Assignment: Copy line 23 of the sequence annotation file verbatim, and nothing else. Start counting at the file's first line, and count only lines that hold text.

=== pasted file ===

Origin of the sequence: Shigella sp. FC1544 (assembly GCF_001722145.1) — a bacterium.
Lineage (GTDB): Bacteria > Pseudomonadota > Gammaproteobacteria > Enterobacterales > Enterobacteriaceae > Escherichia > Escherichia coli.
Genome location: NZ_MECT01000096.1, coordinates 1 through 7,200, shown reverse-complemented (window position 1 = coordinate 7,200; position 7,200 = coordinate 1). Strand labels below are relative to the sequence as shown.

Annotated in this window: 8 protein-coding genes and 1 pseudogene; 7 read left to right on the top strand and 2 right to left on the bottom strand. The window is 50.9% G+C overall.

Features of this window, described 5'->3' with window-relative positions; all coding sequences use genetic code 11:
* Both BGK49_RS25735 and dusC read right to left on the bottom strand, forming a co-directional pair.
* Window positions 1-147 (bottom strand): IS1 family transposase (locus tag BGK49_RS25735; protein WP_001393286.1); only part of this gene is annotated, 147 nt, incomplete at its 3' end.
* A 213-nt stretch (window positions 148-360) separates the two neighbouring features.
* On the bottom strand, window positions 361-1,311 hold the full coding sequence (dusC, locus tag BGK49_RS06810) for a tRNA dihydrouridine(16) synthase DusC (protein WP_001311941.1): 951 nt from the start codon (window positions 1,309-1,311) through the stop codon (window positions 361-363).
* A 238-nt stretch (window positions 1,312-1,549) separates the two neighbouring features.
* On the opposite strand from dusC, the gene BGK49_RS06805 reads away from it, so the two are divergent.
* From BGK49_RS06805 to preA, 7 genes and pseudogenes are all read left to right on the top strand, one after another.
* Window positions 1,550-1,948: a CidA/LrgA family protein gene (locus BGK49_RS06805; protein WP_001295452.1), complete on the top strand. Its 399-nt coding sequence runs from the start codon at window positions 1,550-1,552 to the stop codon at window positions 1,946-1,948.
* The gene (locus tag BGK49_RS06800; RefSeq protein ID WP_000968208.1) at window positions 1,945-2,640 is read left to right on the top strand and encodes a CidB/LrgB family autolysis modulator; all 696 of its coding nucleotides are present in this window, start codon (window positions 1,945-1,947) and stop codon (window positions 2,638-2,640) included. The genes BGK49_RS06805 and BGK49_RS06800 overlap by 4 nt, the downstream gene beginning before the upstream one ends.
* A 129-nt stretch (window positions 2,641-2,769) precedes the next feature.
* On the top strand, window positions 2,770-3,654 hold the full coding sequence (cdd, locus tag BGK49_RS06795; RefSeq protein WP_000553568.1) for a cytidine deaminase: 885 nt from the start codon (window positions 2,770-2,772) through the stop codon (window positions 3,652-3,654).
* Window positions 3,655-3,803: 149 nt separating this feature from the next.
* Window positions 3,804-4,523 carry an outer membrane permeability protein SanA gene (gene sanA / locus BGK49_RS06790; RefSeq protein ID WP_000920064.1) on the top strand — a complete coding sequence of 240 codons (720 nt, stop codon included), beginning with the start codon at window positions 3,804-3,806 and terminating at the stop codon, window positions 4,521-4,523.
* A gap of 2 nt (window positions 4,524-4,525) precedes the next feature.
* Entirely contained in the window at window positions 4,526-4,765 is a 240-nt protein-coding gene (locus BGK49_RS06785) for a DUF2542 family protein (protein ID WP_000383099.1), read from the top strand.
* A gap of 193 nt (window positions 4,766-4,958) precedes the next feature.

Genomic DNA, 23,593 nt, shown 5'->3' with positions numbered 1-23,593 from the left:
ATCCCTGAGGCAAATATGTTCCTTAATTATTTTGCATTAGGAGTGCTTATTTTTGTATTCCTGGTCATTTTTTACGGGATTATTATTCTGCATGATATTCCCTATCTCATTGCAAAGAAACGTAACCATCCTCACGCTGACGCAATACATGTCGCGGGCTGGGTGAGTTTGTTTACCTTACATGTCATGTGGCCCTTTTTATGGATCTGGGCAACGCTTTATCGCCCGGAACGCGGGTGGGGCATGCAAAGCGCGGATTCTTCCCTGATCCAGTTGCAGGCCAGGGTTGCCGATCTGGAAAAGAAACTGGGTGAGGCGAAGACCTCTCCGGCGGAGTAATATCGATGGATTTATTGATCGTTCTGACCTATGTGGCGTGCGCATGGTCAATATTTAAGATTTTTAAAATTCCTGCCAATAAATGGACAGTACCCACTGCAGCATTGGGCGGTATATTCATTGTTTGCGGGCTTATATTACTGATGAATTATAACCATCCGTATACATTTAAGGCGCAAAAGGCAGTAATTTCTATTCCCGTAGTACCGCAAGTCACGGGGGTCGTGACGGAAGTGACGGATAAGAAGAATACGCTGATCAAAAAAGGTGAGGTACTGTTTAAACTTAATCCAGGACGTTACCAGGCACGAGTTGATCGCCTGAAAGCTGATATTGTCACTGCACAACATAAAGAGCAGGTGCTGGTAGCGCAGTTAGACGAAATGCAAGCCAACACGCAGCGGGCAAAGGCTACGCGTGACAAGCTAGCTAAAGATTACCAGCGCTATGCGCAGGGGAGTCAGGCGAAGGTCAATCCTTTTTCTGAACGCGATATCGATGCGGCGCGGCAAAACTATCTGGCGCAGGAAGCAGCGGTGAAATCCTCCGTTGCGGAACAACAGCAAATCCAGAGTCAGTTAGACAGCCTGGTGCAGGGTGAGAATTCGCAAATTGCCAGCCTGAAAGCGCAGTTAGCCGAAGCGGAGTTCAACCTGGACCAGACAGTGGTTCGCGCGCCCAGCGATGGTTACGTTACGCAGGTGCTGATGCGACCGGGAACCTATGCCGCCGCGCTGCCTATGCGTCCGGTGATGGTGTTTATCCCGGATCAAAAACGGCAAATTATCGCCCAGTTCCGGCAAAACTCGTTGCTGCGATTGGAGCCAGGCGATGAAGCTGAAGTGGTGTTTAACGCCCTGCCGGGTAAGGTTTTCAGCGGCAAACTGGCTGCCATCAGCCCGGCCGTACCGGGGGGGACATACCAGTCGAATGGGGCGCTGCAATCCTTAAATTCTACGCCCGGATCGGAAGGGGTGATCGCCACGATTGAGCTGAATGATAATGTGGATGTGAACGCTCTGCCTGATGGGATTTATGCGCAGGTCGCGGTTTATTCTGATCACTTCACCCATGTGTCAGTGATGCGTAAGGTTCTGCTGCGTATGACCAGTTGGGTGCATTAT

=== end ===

ATCCCTGAGGCAAATATGTTCCTTAATTATTTTGCATTAGGAGTGCTTATTTTTGTATTCCTGGTCATTTTTTACGGGATTATTATTCTGCATGATATTCCCTATCTCATTGCAAAGAAACGTAACCATCCTCACGCTGACGCAATACATGTCGCGGGCTGGGTGAGTTTGTTTACCTTACATGTCATGTGGCCCTTTTTATGGATCTGGGCAACGCTTTATCGCCCGGAACGCGGGTGGGGCATGCAAAGCGCGGATTCTTCCCTGATCCAGTTGCAGGCCAGGGTTGCCGATCTGGAAAAGAAACTGGGTGAGGCGAAGACCTCTCCGGCGGAGTAATATCGATGGATTTATTGATCGTTCTGACCTATGTGGCGTGCGCATGGTCAATATTTAAGATTTTTAAAATTCCTGCCAATAAATGGACAGTACCCACTGCAGCATTGGGCGGTATATTCATTGTTTGCGGGCTTATATTACTGATGAATTATAACCATCCGTATACATTTAAGGCGCAAAAGGCAGTAATTTCTATTCCCGTAGTACCGCAAGTCACGGGGGTCGTGACGGAAGTGACGGATAAGAAGAATACGCTGATCAAAAAAGGTGAGGTACTGTTTAAACTTAATCCAGGACGTTACCAGGCACGAGTTGATCGCCTGAAAGCTGATATTGTCACTGCACAACATAAAGAGCAGGTGCTGGTAGCGCAGTTAGACGAAATGCAAGCCAACACGCAGCGGGCAAAGGCTACGCGTGACAAGCTAGCTAAAGATTACCAGCGCTATGCGCAGGGGAGTCAGGCGAAGGTCAATCCTTTTTCTGAACGCGATATCGATGCGGCGCGGCAAAACTATCTGGCGCAGGAAGCAGCGGTGAAATCCTCCGTTGCGGAACAACAGCAAATCCAGAGTCAGTTAGACAGCCTGGTGCAGGGTGAGAATTCGCAAATTGCCAGCCTGAAAGCGCAGTTAGCCGAAGCGGAGTTCAACCTGGACCAGACAGTGGTTCGCGCGCCCAGCGATGGTTACGTTACGCAGGTGCTGATGCGACCGGGAACCTATGCCGCCGCGCTGCCTATGCGTCCGGTGATGGTGTTTATCCCGGATCAAAAACGGCAAATTATCGCCCAGTTCCGGCAAAACTCGTTGCTGCGATTGGAGCCAGGCGATGAAGCTGAAGTGGTGTTTAACGCCCTGCCGGGTAAGGTTTTCAGCGGCAAACTGGCTGCCATCAGCCCGGCCGTACCGGGGGGGACATACCAGTCGAATGGGGCGCTGCAATCCTTAAATTCTACGCCCGGATCGGAAGGGGTGATCGCCACGATTGAGCTGAATGATAATGTGGATGTGAACGCTCTGCCTGATGGGATTTATGCGCAGGTCGCGGTTTATTCTGATCACTTCACCCATGTGTCAGTGATGCGTAAGGTTCTGCTGCGTATGACCAGTTGGGTGCATTAT